In the late 60s and early 70s free love connoted multiple sexual partners separately or simultaneously. The orgies would range from personal to impersonal. People would get into orgies with their friends and loved ones, but there were also places where there would be both the known and the anonymous.
I believe (and this is just my observation) that (in the late 60s, early 70s) it began with more with free love but eventually became in the late 70s (I do not know precisely when, it was gradual) free sex. That is my observation from what I see inadvertently on television (inadvertently, because I try to avoid it). It seems that what began as a culture of free love, became a culture of free sex. I don't see people there anymore. Just body parts. I hope it is fine with them.
In the end, many of my generation found that the freest love was the most personal. It was mind, body and heart; a free love that was not sex one time with multiple partners but many times with one-most personal, most free, over and over always as if for the first time opening mind, opening body, opening heart. Just because it may be naïve, doesn't mean it is not true:
John Lennon: "Love is the answer" and "Love is all you need. Love is all you need. Love is all you need. Love is all you need..."
JORDI: The key elements of the hippy way of thinking and living (free sex/love, communal living, social awareness, drugs...), didn't disappear with the death of the environment and were still followed in the early 70s.
PHILOMENE: The hippy way of living was going strong in Venice into 1974. It began to fade a little from 1974 to 1978. Around 1979 Venice became a prize for real estate developers. Venetians fought long and hard (still do) to maintain it as a haven for artists and free spirits, but it has now become (now being so expensive) a movie star heaven.
JORDI: It looks like this return to what was the hippy philosophy wasn't that genuine and true. I mean, some of the people that lived according to these ideas were early yuppies or richer people.
PHILOMENE: YES. And Venice presently is precisely that.
JORDI: This also seems to be true in the artistic community I'm writing about, the singer-songwriters and the musical community in Laurel Canyon. They all took drugs, made orgies, got involved in social activities and dressed like hippies.
PHILOMENE: Yes. Laurel Canyon became a haven for musicians, artists, actors... And there were drugs and orgies, social activities and they dressed like hippies. Joni Mitchell was there in early 70s. I believe she left in mid 70s.
JORDI: But they weren't hippies for sure. What do you think about this? Can I say that Los Angeles had, in the early 70s, a kind of a neo-hippy scene?
PHILOMENE: I cannot label them. But ruminating--- they were more upscale. What happens when the money rolls in? They were definitely leading the lifestyle... but when the money comes... hmmmm.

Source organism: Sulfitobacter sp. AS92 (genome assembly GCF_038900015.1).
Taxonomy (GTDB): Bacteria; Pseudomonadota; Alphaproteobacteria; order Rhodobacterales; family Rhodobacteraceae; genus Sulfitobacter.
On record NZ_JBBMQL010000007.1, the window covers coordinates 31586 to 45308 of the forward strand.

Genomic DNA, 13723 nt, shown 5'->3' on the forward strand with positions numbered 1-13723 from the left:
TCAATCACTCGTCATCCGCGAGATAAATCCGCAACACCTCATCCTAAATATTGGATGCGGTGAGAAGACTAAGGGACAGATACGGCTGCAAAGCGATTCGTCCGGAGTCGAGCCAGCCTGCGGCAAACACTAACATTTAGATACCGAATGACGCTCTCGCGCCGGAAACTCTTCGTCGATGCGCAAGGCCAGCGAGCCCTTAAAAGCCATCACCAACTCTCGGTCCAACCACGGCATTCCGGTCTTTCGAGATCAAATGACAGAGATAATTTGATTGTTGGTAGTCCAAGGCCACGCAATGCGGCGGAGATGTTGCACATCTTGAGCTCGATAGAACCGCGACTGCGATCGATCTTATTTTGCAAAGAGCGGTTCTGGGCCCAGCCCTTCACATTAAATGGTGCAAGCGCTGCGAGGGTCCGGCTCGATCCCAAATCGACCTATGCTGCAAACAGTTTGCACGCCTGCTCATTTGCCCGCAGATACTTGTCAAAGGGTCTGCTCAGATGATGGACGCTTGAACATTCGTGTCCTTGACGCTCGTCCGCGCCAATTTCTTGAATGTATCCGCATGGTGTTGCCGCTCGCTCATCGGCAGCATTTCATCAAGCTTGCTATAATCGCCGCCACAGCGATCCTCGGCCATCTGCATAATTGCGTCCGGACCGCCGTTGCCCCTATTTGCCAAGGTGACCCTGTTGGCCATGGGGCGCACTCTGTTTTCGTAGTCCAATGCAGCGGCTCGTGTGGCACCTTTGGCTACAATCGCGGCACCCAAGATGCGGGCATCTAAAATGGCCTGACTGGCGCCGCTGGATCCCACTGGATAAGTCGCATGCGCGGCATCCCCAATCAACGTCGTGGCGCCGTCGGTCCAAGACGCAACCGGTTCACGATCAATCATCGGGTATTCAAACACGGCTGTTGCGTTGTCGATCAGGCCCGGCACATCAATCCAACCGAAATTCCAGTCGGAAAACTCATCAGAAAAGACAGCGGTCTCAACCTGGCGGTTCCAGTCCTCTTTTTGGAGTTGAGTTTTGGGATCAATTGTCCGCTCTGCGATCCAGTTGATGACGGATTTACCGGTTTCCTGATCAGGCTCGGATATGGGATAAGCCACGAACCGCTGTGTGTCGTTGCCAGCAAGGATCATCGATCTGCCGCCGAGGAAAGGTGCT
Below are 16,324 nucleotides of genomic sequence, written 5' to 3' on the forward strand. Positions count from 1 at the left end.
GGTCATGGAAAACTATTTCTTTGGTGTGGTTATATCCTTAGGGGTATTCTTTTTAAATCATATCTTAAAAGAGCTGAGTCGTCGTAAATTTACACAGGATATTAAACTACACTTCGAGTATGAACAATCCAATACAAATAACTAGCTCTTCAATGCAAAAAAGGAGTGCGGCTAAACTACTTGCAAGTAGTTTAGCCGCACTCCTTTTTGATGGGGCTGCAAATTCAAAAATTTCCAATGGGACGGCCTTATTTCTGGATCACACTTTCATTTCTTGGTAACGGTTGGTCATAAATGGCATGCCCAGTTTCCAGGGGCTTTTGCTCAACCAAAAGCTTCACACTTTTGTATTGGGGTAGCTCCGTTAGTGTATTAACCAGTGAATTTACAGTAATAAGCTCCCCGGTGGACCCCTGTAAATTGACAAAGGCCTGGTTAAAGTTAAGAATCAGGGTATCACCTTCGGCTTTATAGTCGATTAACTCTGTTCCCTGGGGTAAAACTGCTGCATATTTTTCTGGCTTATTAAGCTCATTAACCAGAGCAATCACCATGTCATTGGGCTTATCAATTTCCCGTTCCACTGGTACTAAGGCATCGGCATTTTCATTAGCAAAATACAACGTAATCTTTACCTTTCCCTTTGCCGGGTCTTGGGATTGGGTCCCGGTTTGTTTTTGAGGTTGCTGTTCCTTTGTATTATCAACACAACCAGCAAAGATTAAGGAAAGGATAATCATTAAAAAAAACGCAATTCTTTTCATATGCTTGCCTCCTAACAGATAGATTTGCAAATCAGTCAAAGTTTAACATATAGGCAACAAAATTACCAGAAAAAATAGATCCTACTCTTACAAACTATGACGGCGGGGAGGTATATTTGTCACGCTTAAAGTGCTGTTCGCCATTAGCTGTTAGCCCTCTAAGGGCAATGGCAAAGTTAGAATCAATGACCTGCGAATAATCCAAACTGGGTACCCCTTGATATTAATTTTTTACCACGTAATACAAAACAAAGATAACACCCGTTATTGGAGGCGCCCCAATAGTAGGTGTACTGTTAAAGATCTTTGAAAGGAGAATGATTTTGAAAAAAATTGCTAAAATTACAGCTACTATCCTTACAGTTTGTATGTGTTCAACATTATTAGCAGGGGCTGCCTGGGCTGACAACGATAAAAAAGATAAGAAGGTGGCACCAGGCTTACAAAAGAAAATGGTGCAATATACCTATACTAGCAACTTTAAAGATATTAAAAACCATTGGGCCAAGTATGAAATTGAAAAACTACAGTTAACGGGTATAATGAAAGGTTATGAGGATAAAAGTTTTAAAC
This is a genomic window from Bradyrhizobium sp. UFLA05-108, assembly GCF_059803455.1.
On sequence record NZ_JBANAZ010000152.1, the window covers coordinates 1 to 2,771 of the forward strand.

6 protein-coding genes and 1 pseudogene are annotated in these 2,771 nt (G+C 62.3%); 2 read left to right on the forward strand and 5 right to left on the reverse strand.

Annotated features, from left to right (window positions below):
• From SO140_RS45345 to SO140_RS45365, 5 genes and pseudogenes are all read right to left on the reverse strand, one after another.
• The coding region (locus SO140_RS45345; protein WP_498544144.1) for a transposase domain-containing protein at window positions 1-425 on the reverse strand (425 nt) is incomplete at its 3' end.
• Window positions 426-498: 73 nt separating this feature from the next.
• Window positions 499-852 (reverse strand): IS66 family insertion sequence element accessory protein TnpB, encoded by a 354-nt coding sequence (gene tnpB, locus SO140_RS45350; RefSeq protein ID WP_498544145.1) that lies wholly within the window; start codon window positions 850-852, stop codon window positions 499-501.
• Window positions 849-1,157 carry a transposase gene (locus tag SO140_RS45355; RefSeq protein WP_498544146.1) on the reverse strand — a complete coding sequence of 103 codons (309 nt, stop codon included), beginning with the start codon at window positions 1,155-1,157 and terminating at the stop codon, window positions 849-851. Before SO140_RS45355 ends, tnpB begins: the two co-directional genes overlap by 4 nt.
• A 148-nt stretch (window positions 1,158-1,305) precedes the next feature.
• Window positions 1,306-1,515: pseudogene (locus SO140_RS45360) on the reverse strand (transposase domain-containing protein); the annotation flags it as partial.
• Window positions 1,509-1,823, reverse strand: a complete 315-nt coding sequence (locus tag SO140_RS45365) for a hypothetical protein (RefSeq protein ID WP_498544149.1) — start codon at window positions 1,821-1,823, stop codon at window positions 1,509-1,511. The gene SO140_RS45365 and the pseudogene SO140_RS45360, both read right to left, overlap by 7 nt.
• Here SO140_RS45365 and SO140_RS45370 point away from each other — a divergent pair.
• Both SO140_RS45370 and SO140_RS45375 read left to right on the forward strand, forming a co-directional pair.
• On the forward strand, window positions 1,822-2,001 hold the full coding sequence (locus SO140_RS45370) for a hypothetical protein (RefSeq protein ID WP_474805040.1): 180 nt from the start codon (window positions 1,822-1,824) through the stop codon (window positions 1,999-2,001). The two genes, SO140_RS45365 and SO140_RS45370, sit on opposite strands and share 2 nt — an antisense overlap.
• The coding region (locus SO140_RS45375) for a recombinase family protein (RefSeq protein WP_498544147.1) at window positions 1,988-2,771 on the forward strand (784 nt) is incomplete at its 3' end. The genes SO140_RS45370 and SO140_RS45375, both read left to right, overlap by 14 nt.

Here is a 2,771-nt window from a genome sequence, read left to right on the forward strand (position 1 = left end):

But I do not like to fall into a "we" verses "them" thinking. In this case, an if you are rich you are bad and if poor you are good attitude. Once when I was walking down the Speedway ally smiling, a man smiled at my smile and said, "Hi." I thought, "That man looks like Eric Clapton. But then a lot of people look like Eric Clapton." Well, it was Eric Clapton. He had just moved in next door. For years my view was the Pacific Ocean and his living room. He is a most beautiful rich singer-song writer person.
A label is like a fashion statement. As any movement evolves, it changes. Sometimes it retains its original spark. Sometimes it does not. Sometimes it can become its opposite. Sometimes when I hear Johnny Rotten sing "I am an Antichrist!" I think that is what Christ would be singing if He returned and started up a rock and roll band.
Doing violence to one's myths includes doing violence to the myths one has created for others because they will be inevitably corrupted. Christ had said, "For those who have ears, let them hear." He knew not everyone, possibly only a few were going to get it. I would like to add that Love (with a capital "L") was a one word motto for hippies. Love for all living things. And there was the "peace sign." It was visually identical to the victory sign (to raise and splay the first two fingers). Only this sign was for peace. Peace for all living things.
I came upon a child of God
He was walking along the road
And I asked him, where are you going
And this he told me
I'm going on down to Yasgur's farm
I'm going to join a rock and roll band
And I'm going to camp out on the land
And try to get my soul free.
I know this "child of God." His name is David Hatch. Even as a grown man he has the look of a newborn. He had been hitchhiking carrying his guitar, along Scenic Route I, the road to Woodstock. A car pulled over. He walked up, opened the back door and jumped in. The driver introduced the passenger as Joni Mitchell. She turned around, put her hands on top of the back of her seat and placed her chin on top of her fingers. Her gaze was so intense and penetrating David had to look away. But her demeanor was very friendly. He had never heard Joni Mitchell's name before so the introduction meant nothing to him. She asked him where he was going, what he was doing? As David answered the questions he felt engulfed by her eyes. In the car on the way to Woodstock her eyes were shinning. Her pupils were the size of quarters from some strong drug she had taken.
He did not know at that time (and should not have known or else it would not have been there), what she saw in his face was to become the face of a generation in a song she wrote which you might say would be an Anthem for the City of Woodstock for those few days.
Here Joni Mitchell's vision:
We are stardust.
We are golden.
And we've got to get ourselves
back to the garden.
Myths must be destroyed to make them new again — to get back to that garden — which is a myth, yes, and at the same time not a myth. It is a state of being. Naked. Utter freedom.
JORDI: It's the last question. I've started feeling bad for asking you too many things...
PHILOMENE: Last question? Then I will ask myself one. "Philomene, do you have anything to say to the present generation?"
PHILOMENE: Yes. I do have one thing to say. Actually it is my late husband John Thomas' words, but I join my voice with his:
I tell you, don't get hung up on anything, but stand above, pass on, and be free.
JORDI: I will.